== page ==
To help make everyone feel welcome at Sourcegraph, we ask everyone to use people’s personal pronouns. For most of our colleagues, these are listed on our team page next to each person’s name.
Some may choose to use singular “they” pronouns, e.g.:
- “X would probably love these extra adorable pictures I took of my cat today, I should send them some!""
- “X deleted all the databases and their backups!? How did they even do that?
- “I should ask X to make me a playlist, their music is always so groovy!""
Other enby pronouns include: ze/hir, co/cos, xe/xem/xyr, hy/hym/hys, or no pronoun and using that person’s name instead.
Even if you’ve used the same pronouns your whole life, sharing your own pronouns is one of the best ways to help others feel comfortable sharing theirs with you. Here are some things that colleagues can do to share their pronouns:
- Include your pronouns on our team page if you haven’t added them already
- Include your pronouns next to your name in your email signature
- Fill out your personal pronouns on your Slack profile
- Add your pronouns and manage how you want them to be displayed on your Zoom profile
- Add your pronouns to your LinkedIn profile, your Twitter bio, your GitHub profile, or other social media platforms you use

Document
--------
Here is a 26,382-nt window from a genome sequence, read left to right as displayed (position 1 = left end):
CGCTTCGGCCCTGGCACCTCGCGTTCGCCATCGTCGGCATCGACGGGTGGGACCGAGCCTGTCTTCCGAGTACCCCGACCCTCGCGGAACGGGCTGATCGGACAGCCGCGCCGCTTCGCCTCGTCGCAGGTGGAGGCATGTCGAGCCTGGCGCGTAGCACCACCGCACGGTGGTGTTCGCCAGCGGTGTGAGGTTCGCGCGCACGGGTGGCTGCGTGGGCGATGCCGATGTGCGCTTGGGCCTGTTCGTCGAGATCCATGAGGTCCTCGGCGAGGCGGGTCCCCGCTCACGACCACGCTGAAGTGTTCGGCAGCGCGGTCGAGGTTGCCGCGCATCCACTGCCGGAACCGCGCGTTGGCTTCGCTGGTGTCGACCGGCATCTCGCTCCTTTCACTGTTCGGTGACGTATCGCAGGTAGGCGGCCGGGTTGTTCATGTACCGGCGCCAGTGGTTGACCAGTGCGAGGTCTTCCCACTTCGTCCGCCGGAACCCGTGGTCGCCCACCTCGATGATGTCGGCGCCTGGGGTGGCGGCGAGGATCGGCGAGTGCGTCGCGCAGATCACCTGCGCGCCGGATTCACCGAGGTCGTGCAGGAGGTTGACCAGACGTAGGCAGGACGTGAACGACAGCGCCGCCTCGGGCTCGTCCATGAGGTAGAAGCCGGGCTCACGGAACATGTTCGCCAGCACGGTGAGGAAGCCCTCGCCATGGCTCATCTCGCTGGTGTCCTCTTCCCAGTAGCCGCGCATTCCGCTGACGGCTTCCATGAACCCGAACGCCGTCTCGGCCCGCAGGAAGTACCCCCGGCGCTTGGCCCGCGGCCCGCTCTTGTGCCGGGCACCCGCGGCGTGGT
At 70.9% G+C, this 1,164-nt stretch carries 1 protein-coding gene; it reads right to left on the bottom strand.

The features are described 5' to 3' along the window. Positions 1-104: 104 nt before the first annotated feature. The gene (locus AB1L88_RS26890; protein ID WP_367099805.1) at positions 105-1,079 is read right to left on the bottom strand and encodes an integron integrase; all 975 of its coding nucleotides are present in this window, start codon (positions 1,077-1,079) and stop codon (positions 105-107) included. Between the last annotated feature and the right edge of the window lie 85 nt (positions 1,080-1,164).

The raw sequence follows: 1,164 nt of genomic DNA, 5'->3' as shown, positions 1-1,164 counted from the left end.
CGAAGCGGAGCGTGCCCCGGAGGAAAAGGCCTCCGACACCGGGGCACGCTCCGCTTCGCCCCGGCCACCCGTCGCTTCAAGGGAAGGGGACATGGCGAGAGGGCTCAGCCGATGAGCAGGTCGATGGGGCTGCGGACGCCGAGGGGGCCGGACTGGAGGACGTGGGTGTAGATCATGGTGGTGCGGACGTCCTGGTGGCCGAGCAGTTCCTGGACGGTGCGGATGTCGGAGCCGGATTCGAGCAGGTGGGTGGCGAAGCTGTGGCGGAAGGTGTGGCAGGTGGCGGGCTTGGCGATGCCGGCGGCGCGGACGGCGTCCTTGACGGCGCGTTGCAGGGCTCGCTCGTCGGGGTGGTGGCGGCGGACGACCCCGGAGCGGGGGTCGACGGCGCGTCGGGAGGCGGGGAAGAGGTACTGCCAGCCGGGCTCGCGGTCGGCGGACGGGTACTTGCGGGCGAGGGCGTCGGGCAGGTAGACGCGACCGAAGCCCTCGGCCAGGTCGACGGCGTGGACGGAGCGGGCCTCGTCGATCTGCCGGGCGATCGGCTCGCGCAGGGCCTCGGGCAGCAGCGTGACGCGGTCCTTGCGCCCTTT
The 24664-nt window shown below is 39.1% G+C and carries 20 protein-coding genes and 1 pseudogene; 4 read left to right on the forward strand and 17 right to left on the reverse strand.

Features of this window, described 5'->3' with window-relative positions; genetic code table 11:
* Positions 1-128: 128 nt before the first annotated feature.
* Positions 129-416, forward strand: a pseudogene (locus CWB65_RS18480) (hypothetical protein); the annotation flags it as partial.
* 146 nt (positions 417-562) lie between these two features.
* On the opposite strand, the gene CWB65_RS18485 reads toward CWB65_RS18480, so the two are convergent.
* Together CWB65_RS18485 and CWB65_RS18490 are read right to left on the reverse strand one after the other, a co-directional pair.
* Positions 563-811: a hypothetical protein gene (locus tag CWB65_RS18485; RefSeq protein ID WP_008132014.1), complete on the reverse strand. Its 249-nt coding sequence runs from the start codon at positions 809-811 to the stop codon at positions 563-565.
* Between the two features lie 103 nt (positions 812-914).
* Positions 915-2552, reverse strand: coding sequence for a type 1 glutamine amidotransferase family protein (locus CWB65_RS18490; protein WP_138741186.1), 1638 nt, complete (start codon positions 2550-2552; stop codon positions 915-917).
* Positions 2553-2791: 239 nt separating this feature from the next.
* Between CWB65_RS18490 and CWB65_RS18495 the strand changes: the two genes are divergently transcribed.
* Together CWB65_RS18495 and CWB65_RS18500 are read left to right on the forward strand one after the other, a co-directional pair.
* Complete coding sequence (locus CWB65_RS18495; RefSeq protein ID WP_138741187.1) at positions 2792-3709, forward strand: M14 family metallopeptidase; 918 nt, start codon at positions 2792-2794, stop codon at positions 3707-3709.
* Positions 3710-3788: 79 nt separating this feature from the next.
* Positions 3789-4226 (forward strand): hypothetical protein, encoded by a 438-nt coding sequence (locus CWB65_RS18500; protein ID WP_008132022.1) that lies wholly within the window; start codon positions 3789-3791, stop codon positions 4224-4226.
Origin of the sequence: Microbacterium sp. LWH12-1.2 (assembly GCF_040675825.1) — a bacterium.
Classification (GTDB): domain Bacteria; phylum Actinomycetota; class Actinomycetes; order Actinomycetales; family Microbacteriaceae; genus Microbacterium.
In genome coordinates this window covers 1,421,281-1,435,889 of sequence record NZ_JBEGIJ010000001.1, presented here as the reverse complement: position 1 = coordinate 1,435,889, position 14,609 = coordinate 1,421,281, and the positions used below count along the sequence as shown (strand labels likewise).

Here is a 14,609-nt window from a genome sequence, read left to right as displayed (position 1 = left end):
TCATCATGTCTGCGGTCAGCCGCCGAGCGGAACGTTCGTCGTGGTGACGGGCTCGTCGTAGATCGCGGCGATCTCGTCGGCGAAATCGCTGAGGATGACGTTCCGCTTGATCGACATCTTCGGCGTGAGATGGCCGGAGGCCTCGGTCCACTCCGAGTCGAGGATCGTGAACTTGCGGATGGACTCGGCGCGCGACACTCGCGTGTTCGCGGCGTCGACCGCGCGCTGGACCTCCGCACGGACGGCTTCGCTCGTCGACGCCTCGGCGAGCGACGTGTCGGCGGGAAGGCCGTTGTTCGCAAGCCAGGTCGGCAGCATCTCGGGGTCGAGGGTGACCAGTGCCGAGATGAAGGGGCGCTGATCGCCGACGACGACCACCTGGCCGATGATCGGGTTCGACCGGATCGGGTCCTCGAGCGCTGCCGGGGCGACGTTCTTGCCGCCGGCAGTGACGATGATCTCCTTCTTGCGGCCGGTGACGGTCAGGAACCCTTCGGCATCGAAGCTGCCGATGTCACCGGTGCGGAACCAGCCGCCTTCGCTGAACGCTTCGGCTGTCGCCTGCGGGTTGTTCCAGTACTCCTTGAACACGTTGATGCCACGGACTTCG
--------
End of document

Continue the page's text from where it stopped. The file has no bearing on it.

- Introduce yourself by name and pronouns when meeting a new colleague
And remember that if someone asks you for your pronouns, they are doing so out of respect!
Pronouns differ for everyone, and incorrectly assuming someone’s pronouns and referring to them by the wrong pronouns, either to their face or in conversation with other colleagues, can be harmful. If you are at all unsure, it’s generally always safe to fall back on “they/them/their”! You can also listen for how others refer to the person, though this is not a guarantee that these are the pronouns they would prefer, and the best way to know is to ask them directly. If you are comfortable asking, you can privately message them “What pronouns do you use?” or “What pronouns should I use to refer to you?”.
Please note that we are not allowed to ask for pronouns during the interview process for legal reasons. We encourage hiring managers, interviewers, and others to use the default “they/them/their” during the interview process. You may also choose to offer your pronouns when introducing yourself to interviewees, which can give the interviewee an opportunity to share theirs.
- Quickly correcting yourself is more likely to make the misgendered person comfortable than doing something that requires spending more time on it.
- You can gently correct others when they make a mistake, e.g.:
- Person A: “in our last meeting, he said -”
- Person B: “they said”
- Person A: “thanks, they said their cat actually wrote most of the PR”
- If there is no opportunity to correct someone in real time without being disruptive, a private follow-up later is also helpful.
- Boston Children’s Hospital - Gender identity & pronoun use: A guide for pediatric health care professionals
- Conscious Style Guide - Gender, Sex + Sexuality
- Personal pronoun examples - Pronoun Island